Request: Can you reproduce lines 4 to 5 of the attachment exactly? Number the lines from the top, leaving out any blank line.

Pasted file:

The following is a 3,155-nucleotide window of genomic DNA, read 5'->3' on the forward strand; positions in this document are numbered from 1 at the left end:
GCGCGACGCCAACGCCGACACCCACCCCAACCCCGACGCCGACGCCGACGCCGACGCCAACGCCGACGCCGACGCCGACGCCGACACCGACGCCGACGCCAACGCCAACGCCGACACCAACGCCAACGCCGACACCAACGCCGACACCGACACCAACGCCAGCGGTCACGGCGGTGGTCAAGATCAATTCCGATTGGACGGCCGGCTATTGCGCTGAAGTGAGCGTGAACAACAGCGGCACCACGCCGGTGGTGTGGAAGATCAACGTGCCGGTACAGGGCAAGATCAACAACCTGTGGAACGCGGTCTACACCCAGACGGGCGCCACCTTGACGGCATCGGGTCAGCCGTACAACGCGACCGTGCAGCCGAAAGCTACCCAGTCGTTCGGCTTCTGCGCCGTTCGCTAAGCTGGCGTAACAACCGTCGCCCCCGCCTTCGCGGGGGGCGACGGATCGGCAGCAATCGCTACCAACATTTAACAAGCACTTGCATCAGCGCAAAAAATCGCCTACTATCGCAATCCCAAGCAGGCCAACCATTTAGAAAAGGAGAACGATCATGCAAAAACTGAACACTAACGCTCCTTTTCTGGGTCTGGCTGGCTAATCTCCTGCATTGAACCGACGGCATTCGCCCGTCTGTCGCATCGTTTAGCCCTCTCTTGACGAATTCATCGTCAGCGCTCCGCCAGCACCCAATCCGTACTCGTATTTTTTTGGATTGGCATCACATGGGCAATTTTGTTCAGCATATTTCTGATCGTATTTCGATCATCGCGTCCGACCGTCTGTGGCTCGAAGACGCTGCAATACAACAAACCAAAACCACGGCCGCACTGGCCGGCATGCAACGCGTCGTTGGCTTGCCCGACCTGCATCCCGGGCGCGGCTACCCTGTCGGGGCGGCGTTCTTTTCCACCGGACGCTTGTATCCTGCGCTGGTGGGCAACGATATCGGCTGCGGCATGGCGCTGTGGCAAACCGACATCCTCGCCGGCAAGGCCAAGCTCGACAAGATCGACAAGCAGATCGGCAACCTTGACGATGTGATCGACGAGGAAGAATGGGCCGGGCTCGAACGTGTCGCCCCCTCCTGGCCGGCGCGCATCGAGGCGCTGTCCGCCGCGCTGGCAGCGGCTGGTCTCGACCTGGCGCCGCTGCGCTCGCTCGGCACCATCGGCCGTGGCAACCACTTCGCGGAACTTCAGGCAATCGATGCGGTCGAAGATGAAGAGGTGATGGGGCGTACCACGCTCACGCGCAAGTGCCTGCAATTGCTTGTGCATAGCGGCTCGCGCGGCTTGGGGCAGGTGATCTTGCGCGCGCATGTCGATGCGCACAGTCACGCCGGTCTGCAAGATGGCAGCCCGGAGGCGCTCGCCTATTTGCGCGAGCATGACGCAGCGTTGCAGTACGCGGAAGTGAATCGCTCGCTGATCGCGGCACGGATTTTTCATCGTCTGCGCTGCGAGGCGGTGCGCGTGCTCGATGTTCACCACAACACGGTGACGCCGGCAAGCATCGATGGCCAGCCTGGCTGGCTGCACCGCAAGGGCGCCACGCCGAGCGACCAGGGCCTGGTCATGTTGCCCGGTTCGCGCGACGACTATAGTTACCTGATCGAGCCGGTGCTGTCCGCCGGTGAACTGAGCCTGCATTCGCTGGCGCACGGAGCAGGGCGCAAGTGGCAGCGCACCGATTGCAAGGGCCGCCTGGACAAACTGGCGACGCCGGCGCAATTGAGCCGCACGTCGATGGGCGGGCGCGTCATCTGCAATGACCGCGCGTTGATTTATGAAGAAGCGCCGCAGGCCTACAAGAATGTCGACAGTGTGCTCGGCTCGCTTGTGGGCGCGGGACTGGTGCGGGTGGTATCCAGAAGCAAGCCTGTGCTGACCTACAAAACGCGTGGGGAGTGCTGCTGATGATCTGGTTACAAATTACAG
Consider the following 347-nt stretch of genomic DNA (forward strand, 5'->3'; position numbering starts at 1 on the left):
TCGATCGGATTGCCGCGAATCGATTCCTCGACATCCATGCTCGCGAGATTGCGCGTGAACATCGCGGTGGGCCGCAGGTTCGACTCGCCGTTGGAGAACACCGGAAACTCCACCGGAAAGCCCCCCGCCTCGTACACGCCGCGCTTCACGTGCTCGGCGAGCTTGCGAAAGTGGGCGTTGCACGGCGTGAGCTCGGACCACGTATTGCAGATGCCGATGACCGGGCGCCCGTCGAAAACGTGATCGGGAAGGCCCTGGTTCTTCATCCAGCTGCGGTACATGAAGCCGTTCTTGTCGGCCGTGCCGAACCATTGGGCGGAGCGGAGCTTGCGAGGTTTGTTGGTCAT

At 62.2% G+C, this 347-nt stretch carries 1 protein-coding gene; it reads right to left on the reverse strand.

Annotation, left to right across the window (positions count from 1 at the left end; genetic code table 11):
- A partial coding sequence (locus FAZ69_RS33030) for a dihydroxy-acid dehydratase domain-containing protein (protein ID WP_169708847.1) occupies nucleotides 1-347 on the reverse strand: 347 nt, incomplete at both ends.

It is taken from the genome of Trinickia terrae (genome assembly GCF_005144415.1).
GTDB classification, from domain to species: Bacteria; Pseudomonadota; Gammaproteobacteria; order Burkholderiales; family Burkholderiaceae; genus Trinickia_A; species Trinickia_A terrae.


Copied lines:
TCGATCGGATTGCCGCGAATCGATTCCTCGACATCCATGCTCGCGAGATTGCGCGTGAACATCGCGGTGGGCCGCAGGTTCGACTCGCCGTTGGAGAACACCGGAAACTCCACCGGAAAGCCCCCCGCCTCGTACACGCCGCGCTTCACGTGCTCGGCGAGCTTGCGAAAGTGGGCGTTGCACGGCGTGAGCTCGGACCACGTATTGCAGATGCCGATGACCGGGCGCCCGTCGAAAACGTGATCGGGAAGGCCCTGGTTCTTCATCCAGCTGCGGTACATGAAGCCGTTCTTGTCGGCCGTGCCGAACCATTGGGCGGAGCGGAGCTTGCGAGGTTTGTTGGTCAT

At 62.2% G+C, this 347-nt stretch carries 1 protein-coding gene; it reads right to left on the reverse strand.